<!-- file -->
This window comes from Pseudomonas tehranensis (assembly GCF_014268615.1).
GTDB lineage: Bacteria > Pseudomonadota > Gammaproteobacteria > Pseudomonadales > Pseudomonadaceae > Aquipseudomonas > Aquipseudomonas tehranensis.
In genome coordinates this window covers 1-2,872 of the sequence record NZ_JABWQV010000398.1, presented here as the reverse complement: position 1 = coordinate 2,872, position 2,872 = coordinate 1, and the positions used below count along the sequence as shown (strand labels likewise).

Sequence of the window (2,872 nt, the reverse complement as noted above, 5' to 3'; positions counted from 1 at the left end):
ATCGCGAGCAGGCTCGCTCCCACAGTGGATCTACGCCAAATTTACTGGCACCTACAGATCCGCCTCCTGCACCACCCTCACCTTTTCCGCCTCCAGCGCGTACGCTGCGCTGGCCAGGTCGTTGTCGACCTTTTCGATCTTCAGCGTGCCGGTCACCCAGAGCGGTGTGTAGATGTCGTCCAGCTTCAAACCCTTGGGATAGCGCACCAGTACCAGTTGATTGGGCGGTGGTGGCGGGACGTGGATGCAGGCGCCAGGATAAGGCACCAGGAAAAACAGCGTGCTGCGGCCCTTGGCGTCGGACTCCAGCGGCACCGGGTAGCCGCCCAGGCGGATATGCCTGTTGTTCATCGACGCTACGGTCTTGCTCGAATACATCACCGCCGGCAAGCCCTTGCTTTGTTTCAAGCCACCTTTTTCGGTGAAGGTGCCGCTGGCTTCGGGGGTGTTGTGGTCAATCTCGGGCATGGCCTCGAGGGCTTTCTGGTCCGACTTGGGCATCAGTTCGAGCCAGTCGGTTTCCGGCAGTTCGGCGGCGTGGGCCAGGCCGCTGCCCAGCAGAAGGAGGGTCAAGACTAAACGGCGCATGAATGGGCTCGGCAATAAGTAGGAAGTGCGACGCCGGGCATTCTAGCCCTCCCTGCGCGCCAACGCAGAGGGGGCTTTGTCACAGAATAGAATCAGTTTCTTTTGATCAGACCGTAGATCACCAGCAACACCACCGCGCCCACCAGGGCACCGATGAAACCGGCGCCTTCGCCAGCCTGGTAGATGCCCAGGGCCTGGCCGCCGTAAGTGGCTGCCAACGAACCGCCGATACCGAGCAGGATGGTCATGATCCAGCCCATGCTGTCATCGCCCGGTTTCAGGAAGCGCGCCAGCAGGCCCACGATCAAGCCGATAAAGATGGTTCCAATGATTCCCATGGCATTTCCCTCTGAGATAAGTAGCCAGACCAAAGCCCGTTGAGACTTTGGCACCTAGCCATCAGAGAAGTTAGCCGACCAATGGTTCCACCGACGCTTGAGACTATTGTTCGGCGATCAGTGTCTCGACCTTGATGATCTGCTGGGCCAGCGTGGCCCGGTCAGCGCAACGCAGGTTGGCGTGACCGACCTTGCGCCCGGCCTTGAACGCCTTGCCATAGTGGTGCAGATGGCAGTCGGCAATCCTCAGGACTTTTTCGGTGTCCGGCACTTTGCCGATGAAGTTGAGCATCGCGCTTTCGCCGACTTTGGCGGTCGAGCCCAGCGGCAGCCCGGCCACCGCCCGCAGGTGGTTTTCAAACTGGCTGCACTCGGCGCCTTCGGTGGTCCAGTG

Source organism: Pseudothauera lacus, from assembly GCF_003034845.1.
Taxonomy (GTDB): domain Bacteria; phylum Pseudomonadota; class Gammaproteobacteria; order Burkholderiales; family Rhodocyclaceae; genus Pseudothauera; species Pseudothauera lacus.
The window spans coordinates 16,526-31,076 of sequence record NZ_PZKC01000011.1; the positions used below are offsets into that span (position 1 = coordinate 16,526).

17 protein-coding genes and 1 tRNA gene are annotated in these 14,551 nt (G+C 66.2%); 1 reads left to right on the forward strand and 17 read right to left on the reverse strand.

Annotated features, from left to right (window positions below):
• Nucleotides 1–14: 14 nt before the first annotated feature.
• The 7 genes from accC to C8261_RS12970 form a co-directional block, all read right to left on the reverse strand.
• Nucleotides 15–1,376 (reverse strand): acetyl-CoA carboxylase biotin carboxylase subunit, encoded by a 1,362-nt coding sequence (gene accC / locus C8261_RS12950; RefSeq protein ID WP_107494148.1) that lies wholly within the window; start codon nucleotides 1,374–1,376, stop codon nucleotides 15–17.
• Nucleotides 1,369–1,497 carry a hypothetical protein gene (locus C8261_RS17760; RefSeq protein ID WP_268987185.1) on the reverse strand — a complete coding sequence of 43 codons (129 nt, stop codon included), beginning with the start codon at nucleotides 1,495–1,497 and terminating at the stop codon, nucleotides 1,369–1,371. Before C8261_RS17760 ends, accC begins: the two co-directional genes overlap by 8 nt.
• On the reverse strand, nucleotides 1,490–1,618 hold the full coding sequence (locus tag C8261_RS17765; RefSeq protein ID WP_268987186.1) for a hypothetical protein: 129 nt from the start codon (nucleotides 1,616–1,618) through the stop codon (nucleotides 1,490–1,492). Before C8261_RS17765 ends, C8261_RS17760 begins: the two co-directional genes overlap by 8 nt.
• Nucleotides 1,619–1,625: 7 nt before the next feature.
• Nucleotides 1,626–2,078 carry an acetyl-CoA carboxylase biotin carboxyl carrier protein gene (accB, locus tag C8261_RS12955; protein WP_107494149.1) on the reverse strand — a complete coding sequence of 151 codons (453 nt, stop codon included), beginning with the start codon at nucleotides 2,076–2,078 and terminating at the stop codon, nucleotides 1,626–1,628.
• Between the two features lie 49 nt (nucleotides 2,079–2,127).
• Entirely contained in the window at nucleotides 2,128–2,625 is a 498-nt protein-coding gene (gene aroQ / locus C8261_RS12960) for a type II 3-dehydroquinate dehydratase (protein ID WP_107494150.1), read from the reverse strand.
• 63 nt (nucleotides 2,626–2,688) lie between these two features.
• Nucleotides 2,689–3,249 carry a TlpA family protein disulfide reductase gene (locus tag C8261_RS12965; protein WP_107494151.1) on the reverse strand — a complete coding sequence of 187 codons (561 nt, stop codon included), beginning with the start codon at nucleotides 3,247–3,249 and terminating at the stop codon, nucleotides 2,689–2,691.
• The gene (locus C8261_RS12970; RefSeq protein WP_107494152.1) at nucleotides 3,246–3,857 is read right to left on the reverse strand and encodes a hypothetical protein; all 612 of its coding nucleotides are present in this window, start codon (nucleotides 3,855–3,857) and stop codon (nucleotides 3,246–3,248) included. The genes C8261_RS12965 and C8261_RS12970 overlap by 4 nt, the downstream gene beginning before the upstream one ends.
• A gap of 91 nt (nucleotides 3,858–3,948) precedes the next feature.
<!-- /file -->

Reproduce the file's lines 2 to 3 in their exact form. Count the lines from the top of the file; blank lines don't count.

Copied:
GTDB lineage: Bacteria > Pseudomonadota > Gammaproteobacteria > Pseudomonadales > Pseudomonadaceae > Aquipseudomonas > Aquipseudomonas tehranensis.
In genome coordinates this window covers 1-2,872 of the sequence record NZ_JABWQV010000398.1, presented here as the reverse complement: position 1 = coordinate 2,872, position 2,872 = coordinate 1, and the positions used below count along the sequence as shown (strand labels likewise).